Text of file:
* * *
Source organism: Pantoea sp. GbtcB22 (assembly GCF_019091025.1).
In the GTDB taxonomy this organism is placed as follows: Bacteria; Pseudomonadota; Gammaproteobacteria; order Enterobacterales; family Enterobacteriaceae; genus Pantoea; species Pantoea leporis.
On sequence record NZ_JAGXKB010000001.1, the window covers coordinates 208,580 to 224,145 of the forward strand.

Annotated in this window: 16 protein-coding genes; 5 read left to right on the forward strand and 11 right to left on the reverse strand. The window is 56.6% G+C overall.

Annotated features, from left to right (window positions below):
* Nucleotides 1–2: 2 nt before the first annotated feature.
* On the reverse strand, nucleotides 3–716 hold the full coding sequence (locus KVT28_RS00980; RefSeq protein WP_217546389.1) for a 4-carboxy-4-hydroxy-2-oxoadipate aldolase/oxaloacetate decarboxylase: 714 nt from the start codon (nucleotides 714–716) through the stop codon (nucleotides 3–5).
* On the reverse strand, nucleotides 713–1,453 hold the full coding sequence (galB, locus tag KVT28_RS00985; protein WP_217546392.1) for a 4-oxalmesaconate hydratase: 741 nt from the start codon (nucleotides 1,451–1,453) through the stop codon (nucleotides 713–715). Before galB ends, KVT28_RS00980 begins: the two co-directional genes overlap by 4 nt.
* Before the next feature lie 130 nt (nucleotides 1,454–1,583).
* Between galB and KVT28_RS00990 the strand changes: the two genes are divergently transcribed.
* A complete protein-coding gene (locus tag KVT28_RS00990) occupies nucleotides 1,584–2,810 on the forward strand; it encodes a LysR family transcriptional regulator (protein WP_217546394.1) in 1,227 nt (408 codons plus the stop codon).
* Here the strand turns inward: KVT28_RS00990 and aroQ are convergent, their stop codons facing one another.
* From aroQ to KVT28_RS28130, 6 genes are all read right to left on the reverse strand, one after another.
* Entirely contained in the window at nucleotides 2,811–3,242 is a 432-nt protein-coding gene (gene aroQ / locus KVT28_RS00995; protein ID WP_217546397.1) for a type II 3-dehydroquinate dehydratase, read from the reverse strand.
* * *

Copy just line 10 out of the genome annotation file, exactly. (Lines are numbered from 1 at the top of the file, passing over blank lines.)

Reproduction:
* Between galB and KVT28_RS00990 the strand changes: the two genes are divergently transcribed.